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Article
Publication date: 13 September 2022

Haixiao Dai, Phong Lam Nguyen and Cat Kutay

Digital learning systems are crucial for education and data collected can analyse students learning performances to improve support. The purpose of this study is to design and…

Abstract

Purpose

Digital learning systems are crucial for education and data collected can analyse students learning performances to improve support. The purpose of this study is to design and build an asynchronous hardware and software system that can store data on a local device until able to share. It was developed for staff and students at university who are using the limited internet access in areas such as remote Northern Territory. This system can asynchronously link the users’ devices and the central server at the university using unstable internet.

Design/methodology/approach

A Learning Box has been build based on minicomputer and a web learning management system (LMS). This study presents different options to create such a system and discusses various approaches for data syncing. The structure of the final setup is a Moodle (Modular Object Oriented Developmental Learning Environment) LMS on a Raspberry Pi which provides a Wi-Fi hotspot. The authors worked with lecturers from X University who work in remote Northern Territory regions to test this and provide feedback. This study also considered suitable data collection and techniques that can be used to analyse the available data to support learning analysis by the staff. This research focuses on building an asynchronous hardware and software system that can store data on a local device until able to share. It was developed for staff and students at university who are using the limited internet access in areas such as remote Northern Territory. This system can asynchronously link the users’ devices and the central server at the university using unstable internet. Digital learning systems are crucial for education, and data collected can analyse students learning performances to improve support.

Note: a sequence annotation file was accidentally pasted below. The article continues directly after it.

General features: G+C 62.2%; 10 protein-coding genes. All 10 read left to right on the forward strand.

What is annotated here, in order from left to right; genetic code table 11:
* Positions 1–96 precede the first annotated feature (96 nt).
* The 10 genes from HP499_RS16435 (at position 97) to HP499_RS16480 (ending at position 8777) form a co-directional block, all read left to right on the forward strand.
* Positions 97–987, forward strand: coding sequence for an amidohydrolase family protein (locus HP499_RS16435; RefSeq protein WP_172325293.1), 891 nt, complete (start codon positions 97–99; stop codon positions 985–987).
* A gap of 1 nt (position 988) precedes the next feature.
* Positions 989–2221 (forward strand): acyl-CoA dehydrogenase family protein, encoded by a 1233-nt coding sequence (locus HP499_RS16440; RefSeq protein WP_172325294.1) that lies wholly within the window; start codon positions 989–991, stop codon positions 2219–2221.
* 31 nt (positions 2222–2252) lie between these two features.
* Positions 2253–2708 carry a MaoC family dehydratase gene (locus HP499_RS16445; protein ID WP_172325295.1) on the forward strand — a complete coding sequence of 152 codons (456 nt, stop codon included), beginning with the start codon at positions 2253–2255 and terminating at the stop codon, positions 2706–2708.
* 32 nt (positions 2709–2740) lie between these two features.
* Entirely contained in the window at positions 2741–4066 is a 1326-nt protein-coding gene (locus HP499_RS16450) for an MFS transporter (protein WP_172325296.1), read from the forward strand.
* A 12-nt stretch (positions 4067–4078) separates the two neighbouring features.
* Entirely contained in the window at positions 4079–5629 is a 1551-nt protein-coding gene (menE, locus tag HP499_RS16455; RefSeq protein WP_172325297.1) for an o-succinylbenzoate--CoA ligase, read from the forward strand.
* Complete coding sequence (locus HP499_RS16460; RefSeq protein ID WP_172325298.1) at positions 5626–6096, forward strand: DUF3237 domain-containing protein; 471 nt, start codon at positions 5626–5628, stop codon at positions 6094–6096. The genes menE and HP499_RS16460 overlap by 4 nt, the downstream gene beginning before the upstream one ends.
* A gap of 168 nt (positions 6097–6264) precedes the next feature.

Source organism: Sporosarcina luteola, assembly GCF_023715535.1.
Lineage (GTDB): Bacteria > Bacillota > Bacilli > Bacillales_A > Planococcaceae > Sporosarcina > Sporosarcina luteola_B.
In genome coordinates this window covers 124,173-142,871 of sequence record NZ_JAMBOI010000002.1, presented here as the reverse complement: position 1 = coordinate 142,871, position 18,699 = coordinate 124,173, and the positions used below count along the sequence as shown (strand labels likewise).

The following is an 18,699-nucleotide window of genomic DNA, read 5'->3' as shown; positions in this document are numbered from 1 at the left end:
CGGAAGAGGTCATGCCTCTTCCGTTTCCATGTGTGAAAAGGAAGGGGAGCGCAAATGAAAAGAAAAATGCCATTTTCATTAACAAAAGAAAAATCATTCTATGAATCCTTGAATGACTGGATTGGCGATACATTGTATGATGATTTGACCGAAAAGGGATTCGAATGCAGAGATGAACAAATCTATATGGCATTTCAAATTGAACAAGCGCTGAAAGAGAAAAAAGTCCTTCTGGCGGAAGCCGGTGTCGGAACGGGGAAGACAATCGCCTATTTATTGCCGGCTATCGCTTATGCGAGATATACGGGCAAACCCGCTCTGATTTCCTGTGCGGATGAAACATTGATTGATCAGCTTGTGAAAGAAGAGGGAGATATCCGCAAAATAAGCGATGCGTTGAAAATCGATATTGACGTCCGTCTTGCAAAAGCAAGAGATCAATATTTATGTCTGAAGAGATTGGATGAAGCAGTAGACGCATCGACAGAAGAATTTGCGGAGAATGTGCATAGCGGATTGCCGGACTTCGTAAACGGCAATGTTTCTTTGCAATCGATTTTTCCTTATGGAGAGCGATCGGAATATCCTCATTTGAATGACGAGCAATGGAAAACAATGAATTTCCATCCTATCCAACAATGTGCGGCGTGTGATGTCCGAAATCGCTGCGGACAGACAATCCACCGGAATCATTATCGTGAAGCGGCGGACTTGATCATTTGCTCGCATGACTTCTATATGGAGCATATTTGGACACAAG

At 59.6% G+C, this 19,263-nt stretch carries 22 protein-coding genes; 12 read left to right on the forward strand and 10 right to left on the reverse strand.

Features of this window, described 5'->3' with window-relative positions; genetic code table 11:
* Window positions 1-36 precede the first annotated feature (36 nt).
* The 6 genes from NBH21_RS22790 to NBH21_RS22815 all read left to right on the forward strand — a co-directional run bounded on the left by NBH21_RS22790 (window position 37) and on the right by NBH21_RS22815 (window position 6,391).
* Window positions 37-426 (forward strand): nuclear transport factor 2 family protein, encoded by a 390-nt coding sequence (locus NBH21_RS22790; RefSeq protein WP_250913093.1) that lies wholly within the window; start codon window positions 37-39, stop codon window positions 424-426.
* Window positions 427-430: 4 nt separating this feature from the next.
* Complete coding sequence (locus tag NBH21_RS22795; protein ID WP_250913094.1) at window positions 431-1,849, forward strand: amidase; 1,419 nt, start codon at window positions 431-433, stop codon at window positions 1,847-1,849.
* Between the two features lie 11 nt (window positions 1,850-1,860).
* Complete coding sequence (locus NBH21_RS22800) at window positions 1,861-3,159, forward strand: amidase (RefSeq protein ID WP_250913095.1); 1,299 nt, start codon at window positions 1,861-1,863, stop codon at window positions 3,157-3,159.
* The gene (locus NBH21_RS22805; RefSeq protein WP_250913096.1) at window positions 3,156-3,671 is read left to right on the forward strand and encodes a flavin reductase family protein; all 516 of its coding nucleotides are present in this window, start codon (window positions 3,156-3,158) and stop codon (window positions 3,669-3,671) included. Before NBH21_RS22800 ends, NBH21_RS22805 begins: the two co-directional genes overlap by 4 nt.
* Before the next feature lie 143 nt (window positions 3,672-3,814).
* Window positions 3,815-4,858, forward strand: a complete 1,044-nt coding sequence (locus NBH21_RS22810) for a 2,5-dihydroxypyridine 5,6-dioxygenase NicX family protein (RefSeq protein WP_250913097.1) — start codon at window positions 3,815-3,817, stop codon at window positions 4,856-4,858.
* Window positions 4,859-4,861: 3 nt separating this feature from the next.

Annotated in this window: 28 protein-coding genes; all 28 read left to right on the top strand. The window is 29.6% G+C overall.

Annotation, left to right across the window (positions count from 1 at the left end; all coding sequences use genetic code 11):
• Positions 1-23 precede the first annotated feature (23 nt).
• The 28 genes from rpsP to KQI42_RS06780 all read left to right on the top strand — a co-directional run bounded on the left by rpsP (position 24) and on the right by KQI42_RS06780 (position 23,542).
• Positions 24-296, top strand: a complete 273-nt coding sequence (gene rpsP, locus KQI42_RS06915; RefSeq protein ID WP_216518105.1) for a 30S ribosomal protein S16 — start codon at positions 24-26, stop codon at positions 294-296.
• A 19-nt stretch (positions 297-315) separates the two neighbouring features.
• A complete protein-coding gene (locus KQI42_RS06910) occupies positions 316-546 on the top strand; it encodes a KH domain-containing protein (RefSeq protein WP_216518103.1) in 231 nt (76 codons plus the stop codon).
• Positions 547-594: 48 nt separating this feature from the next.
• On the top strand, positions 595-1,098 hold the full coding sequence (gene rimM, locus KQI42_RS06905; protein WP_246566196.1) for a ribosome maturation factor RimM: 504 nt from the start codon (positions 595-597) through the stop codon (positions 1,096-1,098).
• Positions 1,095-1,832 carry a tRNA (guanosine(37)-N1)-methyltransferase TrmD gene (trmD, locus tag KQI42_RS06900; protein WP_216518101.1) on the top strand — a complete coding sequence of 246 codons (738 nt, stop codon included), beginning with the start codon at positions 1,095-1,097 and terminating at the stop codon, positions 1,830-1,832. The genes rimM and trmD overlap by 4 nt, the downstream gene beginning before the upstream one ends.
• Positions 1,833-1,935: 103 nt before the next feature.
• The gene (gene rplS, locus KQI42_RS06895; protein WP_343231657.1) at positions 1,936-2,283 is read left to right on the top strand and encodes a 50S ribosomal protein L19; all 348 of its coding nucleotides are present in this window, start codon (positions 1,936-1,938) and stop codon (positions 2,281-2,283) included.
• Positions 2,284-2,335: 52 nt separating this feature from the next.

Findings

The resultant system has been tested in various scenarios to ensure it is robust when students’ submissions are collected. Furthermore, issues around student familiarity and ability to use online systems have been considered due to early feedback.

Research limitations/implications

Monitoring asynchronous collaborative learning systems through analytics can assist students learning in their own time. Learning Hubs can be easily set up and maintained using micro-computers now easily available. A phone interface is sufficient for learning when video and audio submissions are supported in the LMS.

Practical implications

This study shows digital learning can be implemented in an offline environment by using a Raspberry Pi as LMS server. Offline collaborative learning in remote communities can be achieved by applying asynchronized data syncing techniques. Also asynchronized data syncing can be reliably achieved by using change logs and incremental syncing technique.

Social implications

Focus on audio and video submission allows engagement in higher education by students with lower literacy but higher practice skills. Curriculum that clearly supports the level of learning required for a job needs to be developed, and the assumption that literacy is part of the skilled job in the workplace needs to be removed.

Originality/value

To the best of the authors’ knowledge, this is the first remote asynchronous collaborative LMS environment that has been implemented. This provides the hardware and software for opportunities to share learning remotely. Material to support low literacy students is also included.

Details

Interactive Technology and Smart Education, vol. 21 no. 1
Type: Research Article
ISSN: 1741-5659

Keywords

Article
Publication date: 23 August 2022

Phong Dong Nguyen, Nguyen Phong Nguyen, Lam D. Nguyen and Thu Ha Le

This study examines employee emotional exhaustion and turnover intention as the consequences of problematic customer behaviors and tests the role of perceived organizational…

Abstract

Purpose

This study examines employee emotional exhaustion and turnover intention as the consequences of problematic customer behaviors and tests the role of perceived organizational justice and job satisfaction in mitigating these consequences.

Design/methodology/approach

A four-hypothesis model was tested using partial least squares structural equation modeling (PLS-SEM) based on a two-phase survey of 369 frontline services employees in Vietnam with a three-month time lag.

Findings